In 1986, San Francisco 49ers legend Ronnie Lott amputated part of his pinky finger so he could continue with his NFL career instead of sitting out part of the season due to reconstructive surgery. The story quickly became legendary in sports as a sign of toughness and determination. And apparently Anthony Smith almost joined the club.
Smith has not fought since his comeback win over Alexander Gustafsson last June and much of that is due to an ongoing struggle to recover from a hand break. Speaking with Ariel Helwani yesterday, Smith detailed how he had two surgeries on his hand to repair a break he suffered in the Gustaffson bout but that even the surgeries were proving ineffective.
“I had two [surgeries],” Smith said. “The first one failed. I went into my six-week checkup after my first surgery and the plate was broken and the bone had shifted back again... So they went back in, they took the plate off, they drilled one hole in my femur, one in my shin, and they took out the spongy bone material they used for bone grafts in my hand and then they put another plate on the side of it instead of on top because there are so many large holes. So they put it on the side and then filled the holes with the spongy bone from my leg. So that was a rough one. Then I couldn’t close my hand for probably two months. My left hand.”
The inability to close one’s hand is a pretty major issue for a professional fighter, especially one who is known for their knockout power. Even months after his second surgery, Smith says he was still having issues with his hand caused by a significant build up of scar tissue. Ultimately, he was having so many problems that Smith says he was planning to go the Lott route to get past everything.
“I almost cut my finger off,” Smith continued. “We were going to amputate my pointer finger because all the scar tissue was grabbing onto the ligament and not allowing it to close and slide back and forth. So the idea was that if we amputated the finger and then screwed those ligaments to the bone after it healed, that I could still use the other three fingers and my thumb to grapple but there would still technically be a knuckle there so I could punch.”
In the end, Smith did not end up going through with the medieval medical plan. Instead, he says a physical therapist found a way to solve his issues that didn’t involve losing any appendages.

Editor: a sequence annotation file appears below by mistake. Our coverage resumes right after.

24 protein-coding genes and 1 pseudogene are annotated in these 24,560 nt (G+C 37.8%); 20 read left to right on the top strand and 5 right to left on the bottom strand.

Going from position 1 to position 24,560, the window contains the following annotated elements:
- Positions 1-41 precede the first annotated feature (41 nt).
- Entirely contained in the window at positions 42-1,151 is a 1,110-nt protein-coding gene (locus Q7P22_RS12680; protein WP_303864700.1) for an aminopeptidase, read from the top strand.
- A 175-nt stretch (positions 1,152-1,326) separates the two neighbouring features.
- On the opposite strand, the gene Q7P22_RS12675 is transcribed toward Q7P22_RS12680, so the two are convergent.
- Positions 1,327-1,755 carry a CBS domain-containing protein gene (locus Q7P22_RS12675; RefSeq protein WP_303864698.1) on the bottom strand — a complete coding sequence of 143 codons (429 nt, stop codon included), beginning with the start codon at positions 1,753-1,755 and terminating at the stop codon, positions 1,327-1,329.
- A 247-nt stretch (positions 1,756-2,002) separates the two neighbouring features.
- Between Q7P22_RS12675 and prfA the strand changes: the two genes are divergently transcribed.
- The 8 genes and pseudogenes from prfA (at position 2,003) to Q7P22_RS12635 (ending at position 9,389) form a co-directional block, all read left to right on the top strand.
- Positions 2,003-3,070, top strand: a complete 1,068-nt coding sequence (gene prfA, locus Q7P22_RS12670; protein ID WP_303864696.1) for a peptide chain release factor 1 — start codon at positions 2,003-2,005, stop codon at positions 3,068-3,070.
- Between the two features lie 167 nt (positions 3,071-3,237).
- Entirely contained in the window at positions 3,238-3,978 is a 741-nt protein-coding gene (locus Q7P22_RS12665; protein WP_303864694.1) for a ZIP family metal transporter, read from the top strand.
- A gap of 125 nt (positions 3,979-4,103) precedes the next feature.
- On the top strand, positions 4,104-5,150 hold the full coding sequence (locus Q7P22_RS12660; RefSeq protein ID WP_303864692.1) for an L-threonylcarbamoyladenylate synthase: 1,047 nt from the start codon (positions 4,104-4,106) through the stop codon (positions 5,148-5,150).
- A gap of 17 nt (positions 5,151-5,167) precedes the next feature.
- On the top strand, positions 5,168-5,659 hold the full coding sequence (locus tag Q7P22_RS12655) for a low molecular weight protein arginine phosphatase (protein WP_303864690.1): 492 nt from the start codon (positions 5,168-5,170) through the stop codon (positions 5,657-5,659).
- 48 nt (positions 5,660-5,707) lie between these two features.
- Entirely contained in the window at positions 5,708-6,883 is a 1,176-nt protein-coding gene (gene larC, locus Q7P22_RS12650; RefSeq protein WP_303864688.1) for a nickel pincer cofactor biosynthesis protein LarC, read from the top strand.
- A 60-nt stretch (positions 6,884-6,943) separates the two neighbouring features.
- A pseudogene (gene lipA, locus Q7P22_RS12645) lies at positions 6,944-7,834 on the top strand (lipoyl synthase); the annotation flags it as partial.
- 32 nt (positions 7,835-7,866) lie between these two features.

“Some crazy old lady did this different type of therapy where they attached electricity to my wrist and my forearm and moved it around and was able to catch the muscle that closes the hand and really, she just crushed through the scar tissue,” Smith explained. “So once she put electricity to it, it forced my hand closed - because the bone was still healing and by forcefully closing it, you’re putting a lot of tension on that break. I couldn’t close it myself because I didn’t have the strength, and as I’m not moving it, the scar tissue just continues to build and build and build so by attaching electricity to it, it’s essentially me closing my own hand without someone else doing it with all that tension on the break. So once we tore through all that scar tissue the first time, we just did that every single day until I was able to get the movement back in it and now it’s good...
“I was ready to go but my wife and the UFC wanted to explore other options first. So that crazy lady saved my finger for sure. I was ready just to say screw it all, I’m sick of this rehab stuff and scraping the scar tissue out of it and continually opening my hand up to get the scar tissue out. I was just ready to get back to fighting and cutting my finger off, at that time, was the fastest way.”
Fortunately it did not come to that and now “Lionheart” is ready to get back to business, with all of his digits in tow. Smith is set to return in April at UFC Lincoln where he will take on Glover Teixeira in the main event. Teixeira is currently on a three-fight winning streak in the division and a win for Smith may well put him back in the title conversation. And it’s safe to say he’s ready. Showing Helwani his fully closed fist, Smith made it clear he’s happy to be back.
“Look at that! I’ve got a fist now. Time to swing them things.”
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Hey @marcgoddard_uk! Brexit was real, that eye poke was fake news. The only thing worse than your officiating, is Marty’s acting. Tip for next time you cheat: Remember which side you’re faking the injury on. There’s live cameras on you, you idiots! The camera don’t lie! P.S. you’re still on Marty’s nuts you gutless slime ball. So I tagged you appropriately.
So the dude with the broken jaw can’t pronounce journalist(s) #theresurrection— Jorge Masvidal UFC (@GamebredFighter) February 3, 2020
A smart person knows what to say. A wise person knows whether to say it or not.— Marc Goddard (@marcgoddard_uk) February 3, 2020
Goodnight. God Bless.
Jon is very mad by the idea that someone things they’re better than him.
I got some humble pie in the oven, dishing out slices in one week— Jon Bones Jones (@JonnyBones) February 3, 2020
Just when I started being a doer and thinking highly of myself. ♂️ pic.twitter.com/GSguOp1FsK— Dominick Reyes (@DomReyes) February 3, 2020
Petr Yan with some heat.
This is harassment.
In 2019, @JonnyBones was subject to 42 no-notice drug tests by 3 separate entities (USADA, CSAC and NSAC). In my 20 years experience in the anti-doping world, this is the highest volume of yearly tests that I have ever seen on one athlete, in any sport.— Jeff Novitzky (@JeffNovitzkyUFC) February 3, 2020
That’s a good fight.
I don’t pick opponents @CharlesRosaMMA but if they send me ur name, I’ll take it. I told em I’ll b ready to go in May.— Bryce Mitchell (@ThugnastyMMA) February 4, 2020
Darren Till, the Legend.
I take back anything negative I’ve ever said about Anthony Smith. He’s one tough dude.
Thanks for reading and see y’all tomorrow.
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